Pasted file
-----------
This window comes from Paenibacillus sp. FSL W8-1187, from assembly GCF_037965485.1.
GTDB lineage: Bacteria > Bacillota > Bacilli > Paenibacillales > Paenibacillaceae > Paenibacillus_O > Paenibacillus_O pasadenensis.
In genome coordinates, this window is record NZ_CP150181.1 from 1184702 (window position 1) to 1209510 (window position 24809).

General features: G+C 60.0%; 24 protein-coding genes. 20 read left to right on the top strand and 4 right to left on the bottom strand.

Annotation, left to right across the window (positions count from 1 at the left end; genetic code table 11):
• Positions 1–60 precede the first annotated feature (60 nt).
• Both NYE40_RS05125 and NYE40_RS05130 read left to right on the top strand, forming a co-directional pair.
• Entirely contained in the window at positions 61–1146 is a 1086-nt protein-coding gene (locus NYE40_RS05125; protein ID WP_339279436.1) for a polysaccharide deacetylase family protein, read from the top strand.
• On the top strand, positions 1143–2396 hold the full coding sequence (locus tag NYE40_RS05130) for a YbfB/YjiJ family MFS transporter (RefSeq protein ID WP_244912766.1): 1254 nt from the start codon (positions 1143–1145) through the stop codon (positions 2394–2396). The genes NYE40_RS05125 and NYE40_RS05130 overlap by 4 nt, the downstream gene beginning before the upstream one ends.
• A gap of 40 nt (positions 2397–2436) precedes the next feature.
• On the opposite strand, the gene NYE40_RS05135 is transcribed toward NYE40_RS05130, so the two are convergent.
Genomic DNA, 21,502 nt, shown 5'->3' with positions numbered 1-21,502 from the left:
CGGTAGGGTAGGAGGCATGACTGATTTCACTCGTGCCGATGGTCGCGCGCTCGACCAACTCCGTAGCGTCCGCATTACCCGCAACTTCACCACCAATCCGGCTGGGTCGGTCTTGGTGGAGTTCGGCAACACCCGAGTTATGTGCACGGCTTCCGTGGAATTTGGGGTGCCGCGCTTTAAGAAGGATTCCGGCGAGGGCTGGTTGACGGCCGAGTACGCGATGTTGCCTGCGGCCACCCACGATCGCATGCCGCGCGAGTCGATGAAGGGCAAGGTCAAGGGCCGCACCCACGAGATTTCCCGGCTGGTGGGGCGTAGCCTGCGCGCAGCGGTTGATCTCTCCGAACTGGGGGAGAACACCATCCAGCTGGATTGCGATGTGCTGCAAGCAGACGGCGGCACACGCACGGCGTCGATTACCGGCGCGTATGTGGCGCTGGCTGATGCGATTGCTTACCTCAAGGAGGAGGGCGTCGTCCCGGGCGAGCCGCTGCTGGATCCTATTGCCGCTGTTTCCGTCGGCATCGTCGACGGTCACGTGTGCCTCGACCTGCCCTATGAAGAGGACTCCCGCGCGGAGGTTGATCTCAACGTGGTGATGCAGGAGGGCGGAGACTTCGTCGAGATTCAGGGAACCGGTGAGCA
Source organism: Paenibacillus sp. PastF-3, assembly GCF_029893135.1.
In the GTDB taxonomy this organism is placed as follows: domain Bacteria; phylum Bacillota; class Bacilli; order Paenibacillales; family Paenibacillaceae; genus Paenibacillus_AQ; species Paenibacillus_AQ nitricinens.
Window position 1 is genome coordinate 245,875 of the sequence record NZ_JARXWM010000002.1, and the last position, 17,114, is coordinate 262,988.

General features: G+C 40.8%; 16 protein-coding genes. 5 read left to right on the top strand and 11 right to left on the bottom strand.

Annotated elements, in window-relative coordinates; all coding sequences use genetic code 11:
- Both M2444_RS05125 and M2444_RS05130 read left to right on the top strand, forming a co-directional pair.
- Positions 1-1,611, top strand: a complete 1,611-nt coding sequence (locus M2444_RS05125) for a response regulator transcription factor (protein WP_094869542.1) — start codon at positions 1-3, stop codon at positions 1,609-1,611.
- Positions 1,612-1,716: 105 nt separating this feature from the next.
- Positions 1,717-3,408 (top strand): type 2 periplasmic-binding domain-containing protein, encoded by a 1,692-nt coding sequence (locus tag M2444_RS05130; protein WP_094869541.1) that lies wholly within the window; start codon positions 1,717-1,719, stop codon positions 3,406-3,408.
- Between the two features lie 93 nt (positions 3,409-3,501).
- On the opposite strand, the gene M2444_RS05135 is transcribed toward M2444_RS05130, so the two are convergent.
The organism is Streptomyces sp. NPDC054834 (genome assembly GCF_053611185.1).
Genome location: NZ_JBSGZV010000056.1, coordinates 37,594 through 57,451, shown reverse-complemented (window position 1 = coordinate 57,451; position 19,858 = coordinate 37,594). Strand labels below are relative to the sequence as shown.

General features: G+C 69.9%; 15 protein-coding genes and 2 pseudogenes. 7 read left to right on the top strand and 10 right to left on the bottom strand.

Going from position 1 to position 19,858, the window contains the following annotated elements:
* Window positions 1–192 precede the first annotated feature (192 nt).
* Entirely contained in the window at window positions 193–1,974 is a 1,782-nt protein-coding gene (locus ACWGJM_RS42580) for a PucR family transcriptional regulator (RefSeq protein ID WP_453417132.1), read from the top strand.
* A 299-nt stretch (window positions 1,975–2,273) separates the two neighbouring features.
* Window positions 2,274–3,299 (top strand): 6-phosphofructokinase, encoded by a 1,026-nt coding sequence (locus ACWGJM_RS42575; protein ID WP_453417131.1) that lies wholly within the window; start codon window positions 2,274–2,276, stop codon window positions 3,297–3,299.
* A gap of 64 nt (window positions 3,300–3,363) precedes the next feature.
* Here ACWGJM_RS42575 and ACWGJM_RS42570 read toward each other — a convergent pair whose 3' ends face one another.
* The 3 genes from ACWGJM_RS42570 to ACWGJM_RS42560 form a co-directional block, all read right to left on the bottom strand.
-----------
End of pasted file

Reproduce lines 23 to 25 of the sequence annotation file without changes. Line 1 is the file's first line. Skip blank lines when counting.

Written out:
- Between the two features lie 93 nt (positions 3,409-3,501).
- On the opposite strand, the gene M2444_RS05135 is transcribed toward M2444_RS05130, so the two are convergent.
The organism is Streptomyces sp. NPDC054834 (genome assembly GCF_053611185.1).